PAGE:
The mini-grid for rural electrification installed at Kibindu village was developed by SESCOM as a subsidiary company of TaTEDO in collaboration with the Husk Power System (HPS). The project passed through two development phases. The first phase was to install a biomass gasifier plant (20kW) and distribute electricity through a mini-grid; connecting to 100 houses which include SMEs, institutions, households and the production and commercialization of green charcoal using the by-product of the gasification process. The second phase extended the mini-grid by installing a solar PV plant with the capacity to supply electricity to other 100 households.

Access to electricity in rural areas is widely recognized as a crucial element in economic development, and in supporting community resilience and climate change adaptation. Health and education are negatively impacted when electricity is not available, when medicines and vaccines cannot be refrigerated, and there is no lighting for evening studies. Access to clean water and food security is improved when there is electricity for pumps and irrigation. Additional income-generating activities become feasible when power is available for milling, cold storage, small-scale manufacturing, services, and information and communications technology. The installation of mini-grid in Kibindu village has increase ability of villagers to access modern services in health centre, schools and SMEs. Lights have enabled business enterprises in the village to be able to extend their business hours up to six hours in the night. New enterprises have emerged such as agro-processing machines, TV shows, stationery shops, refrigeration of drinks and foodstuffs, milling machines, etc. Some households are using clean cooking facilities. The SMEs which were using diesel generator before mini-grid electricity are now using clean electricity from mini-grid. The street lights are expected to be installed in the village which will improve security during the night.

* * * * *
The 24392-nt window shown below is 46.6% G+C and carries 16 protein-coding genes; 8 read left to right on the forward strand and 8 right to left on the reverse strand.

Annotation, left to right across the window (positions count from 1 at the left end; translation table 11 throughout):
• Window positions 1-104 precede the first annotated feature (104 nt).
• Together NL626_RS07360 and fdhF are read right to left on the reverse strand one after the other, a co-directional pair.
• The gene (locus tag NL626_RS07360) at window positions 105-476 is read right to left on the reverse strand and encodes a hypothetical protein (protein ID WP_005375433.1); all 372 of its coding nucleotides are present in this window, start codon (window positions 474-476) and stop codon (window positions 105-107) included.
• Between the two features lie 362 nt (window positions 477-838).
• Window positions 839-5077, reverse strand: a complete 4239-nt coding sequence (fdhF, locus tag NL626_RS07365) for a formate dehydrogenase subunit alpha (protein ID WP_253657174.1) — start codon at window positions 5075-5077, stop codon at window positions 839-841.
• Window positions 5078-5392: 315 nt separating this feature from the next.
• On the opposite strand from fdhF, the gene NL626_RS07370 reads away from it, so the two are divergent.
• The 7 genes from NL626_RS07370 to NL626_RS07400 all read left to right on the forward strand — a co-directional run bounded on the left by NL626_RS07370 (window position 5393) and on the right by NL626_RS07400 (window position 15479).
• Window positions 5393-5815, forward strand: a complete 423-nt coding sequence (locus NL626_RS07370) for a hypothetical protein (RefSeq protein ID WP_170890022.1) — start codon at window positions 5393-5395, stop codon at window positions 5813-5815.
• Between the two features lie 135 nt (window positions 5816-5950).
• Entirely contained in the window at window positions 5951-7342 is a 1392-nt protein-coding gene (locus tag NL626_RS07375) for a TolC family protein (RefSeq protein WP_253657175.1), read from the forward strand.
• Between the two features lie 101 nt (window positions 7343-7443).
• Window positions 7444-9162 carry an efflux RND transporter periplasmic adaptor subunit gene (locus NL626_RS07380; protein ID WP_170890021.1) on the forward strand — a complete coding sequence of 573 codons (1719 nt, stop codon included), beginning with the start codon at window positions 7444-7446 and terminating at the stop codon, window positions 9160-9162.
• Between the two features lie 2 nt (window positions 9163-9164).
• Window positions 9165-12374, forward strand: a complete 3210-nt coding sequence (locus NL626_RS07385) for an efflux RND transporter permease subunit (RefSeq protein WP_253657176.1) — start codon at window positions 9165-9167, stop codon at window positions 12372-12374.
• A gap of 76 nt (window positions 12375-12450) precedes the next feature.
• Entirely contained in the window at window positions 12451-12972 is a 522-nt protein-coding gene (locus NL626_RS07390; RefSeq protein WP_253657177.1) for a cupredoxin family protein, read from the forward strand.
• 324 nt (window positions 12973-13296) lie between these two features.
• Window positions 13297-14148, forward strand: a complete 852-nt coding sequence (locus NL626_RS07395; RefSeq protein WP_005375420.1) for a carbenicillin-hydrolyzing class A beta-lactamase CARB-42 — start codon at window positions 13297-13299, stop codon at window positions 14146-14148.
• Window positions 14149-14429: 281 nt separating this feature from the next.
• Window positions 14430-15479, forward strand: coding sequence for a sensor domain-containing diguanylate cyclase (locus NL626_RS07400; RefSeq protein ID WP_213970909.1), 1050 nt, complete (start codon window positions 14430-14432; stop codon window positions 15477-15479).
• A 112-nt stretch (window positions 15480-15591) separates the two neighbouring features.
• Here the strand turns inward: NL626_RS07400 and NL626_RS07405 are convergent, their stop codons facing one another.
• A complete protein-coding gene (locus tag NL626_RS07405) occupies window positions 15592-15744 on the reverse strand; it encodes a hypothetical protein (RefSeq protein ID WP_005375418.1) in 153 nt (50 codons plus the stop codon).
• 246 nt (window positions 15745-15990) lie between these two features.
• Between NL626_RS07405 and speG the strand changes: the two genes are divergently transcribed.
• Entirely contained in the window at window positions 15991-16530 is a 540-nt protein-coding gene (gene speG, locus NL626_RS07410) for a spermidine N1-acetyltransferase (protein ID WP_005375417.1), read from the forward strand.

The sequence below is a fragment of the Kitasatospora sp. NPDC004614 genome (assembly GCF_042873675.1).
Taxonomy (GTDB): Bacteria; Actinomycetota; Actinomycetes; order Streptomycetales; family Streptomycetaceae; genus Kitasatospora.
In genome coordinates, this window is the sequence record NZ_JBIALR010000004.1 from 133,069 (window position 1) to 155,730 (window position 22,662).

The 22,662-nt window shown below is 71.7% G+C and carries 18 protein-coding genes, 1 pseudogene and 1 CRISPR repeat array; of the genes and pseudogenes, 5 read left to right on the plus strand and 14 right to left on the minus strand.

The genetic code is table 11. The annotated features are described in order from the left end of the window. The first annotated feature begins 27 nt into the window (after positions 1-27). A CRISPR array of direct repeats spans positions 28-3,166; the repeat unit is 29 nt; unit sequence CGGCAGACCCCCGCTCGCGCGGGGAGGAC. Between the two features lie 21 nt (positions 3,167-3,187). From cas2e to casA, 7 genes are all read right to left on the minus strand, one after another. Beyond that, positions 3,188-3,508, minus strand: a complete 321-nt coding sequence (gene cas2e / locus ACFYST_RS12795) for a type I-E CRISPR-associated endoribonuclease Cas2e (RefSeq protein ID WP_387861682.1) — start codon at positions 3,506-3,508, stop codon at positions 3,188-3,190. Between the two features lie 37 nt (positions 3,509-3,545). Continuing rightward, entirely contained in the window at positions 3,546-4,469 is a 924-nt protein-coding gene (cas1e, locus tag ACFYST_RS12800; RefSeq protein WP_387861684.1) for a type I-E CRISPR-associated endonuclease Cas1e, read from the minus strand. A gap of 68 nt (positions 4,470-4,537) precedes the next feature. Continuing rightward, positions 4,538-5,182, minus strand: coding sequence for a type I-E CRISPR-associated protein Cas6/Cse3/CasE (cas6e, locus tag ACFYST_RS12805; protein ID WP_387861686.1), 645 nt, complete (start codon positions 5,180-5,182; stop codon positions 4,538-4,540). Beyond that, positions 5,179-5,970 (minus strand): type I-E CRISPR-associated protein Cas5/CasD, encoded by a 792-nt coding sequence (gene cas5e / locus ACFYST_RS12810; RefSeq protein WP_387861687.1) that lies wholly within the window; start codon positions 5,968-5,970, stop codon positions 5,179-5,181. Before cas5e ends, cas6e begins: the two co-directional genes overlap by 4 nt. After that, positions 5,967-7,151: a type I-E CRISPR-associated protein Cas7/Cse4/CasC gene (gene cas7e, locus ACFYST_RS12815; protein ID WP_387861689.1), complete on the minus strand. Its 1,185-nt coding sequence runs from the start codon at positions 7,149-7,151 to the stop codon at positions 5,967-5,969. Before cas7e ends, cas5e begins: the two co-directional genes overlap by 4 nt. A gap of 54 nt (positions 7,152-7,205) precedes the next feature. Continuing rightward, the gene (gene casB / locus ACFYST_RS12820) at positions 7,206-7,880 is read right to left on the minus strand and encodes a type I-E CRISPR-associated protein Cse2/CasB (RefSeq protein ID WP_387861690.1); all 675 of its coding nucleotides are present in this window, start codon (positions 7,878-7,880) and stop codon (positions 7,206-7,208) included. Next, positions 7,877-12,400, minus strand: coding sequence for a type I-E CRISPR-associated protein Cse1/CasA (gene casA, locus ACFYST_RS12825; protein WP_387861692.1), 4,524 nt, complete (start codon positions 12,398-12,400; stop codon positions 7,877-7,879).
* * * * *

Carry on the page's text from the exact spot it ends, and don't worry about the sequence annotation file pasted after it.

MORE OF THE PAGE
Contribution to Environment and Climate Change

Renewable mini-grid electricity has largely replaced diesel generators in Kibindu by connectingSMEs into green mini-grids. New green mini-grid has entirely avoided the use of fossil fuels and has thereby helped to reduce and avoid CO2 emissions significantly. Electricity has also eliminated emissions from kerosene lumps and three-stone cookstoves as a result of using electric lighting and cooking facilities. Emissions from agro-wastes will be reduced through conversion of waste to energy.

Climate change has an impact on many sectors because of their reliance on natural resources.Valuable resources, such as land, forest, energy and water in the village are being exploited in such a way that it is changing the climate. Whilst, the systems providing these resources are themselves highly dependent on the climate and they are therefore vulnerable to climate change. This means that it is of great importance to manage the resources in an efficient and sustainable way, to minimize the impact on the environment and reduce the limit of the GHG emissions in conjunction with the exploitation of these resources. The forest is carbon sink which absorb CO2 emission from other sources. Development of mini-grid electricity at Kibindu is contributing to the efforts of reduction of deforestation since people in the village will reduce depletion of community natural forest.


There is a need to transform the electricity sector to meet future demand in rural areas through a large share of the electricity from mini-grids and the elctricity has to be generated from renewable energy sources such as solar, wind and biomass energy (bio-wastes). The abundance of renewable energy mini-grids in rural areas will as well contribute to the efforts of mitigating and adapting climate change as disuignated in the country’s NDC and NAPs to support implmentation of the Paris Agreement on Climate Change.